In response to public concern voiced at last month’s meeting about the moratorium, the ordinance the council passed exempts “Priority Connections,” which will be granted for projects approved by the city prior to the effective date of the moratorium. Also exempted are any future applications for “Primary Residential Use,” or homes built for people who intend to live in Moab most of the time.
During nearly an hour of intense debate Tuesday, the council considered amendments to the ordinance Jones proposed, which favored exemption of “affordable housing” from the moratorium rather than all primary residences, for a certain period of time. Though the need for affordable housing is cited in the ordinance, the language doesn’t do justice to the enormity of the problem as documented by the Affordable Housing Task Force over the last year, Jones said.
“I adjusted the wording to include that as a priority for hookups,” he explained as council members questioned the reason for his proposed amendment.
Ultimately, the council approved the original language of the ordinance.
Permit applicants desiring a sewer connection under the exemptions from the moratorium will be required to sign an affidavit swearing that they are building a primary residence. Those in violation can be subject to a class B misdemeanor and fines as determined by the court.
Future commercial developments will be denied connections until the new plant is constructed and functioning, Moab City Community Development Director Amy Weiser said.
“I am proud of the city council for making a decision last night and providing some level of certainty to those with projects in the works and to the community,” she told the Moab Sun News. “The most important thing to focus on is installing the interim measures to the existing plant, and getting the new plant constructed. The city will do everything it can to keep things moving forward.”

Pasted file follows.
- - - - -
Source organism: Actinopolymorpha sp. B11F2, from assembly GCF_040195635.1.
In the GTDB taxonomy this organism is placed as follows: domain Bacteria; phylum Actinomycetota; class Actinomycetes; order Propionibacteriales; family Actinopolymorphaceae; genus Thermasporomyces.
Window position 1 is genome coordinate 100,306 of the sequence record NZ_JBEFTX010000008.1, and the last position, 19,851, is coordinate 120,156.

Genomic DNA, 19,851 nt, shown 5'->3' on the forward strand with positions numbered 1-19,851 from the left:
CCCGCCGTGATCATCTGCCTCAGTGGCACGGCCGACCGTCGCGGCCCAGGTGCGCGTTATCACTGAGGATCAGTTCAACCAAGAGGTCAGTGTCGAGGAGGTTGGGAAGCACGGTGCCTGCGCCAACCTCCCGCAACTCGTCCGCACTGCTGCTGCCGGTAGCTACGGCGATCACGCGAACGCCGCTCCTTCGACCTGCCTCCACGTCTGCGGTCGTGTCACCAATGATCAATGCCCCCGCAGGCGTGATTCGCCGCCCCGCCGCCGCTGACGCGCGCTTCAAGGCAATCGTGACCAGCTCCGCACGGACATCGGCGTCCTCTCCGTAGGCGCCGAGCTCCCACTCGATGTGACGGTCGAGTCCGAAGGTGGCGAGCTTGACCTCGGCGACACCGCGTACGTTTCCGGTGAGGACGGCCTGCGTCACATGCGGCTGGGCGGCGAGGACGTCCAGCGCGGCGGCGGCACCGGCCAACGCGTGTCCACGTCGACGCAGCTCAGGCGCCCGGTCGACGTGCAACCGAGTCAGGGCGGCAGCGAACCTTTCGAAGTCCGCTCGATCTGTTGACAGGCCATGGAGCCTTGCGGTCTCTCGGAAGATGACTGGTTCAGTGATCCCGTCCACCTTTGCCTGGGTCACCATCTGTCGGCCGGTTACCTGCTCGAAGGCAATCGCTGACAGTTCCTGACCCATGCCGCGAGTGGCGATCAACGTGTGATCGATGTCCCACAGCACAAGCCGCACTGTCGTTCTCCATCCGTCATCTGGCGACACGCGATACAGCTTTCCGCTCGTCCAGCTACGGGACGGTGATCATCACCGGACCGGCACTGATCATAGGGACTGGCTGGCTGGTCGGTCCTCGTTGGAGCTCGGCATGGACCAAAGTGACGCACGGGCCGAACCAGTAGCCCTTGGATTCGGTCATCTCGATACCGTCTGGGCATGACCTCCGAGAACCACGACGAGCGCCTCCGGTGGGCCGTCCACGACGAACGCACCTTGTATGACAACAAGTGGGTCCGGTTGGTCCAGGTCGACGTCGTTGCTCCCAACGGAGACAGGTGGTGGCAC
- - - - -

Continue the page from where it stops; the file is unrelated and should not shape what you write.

Many concerned Moab residents gathered around Weiser as they left the council chambers, and she encouraged them to discuss their project information with city officials to determine how the ordinance affects them.
“My feelings are that an unneeded stop sign as thrown up in an economy that can hardly afford being put on hold,” AW Construction owner and manager Bill Winfield said following the meeting.
Many of the builders and buyers that Byrd & Co. real estate agent Sue Shrewsbury works with are dealing with a primary residence. But she said that the uncertainty caused by this ordinance may still impact them if banks decide new construction loans are too high a risk.
“This council is between the proverbial rock and a hard place,” Shrewsbury said. “It could have been avoided.”
Primary residences, currently permitted projects unaffected by 3-2 vote on moratorium
The most important thing to focus on is installing the interim measures to the existing plant, and getting the new plant constructed. The city will do everything it can to keep things moving forward.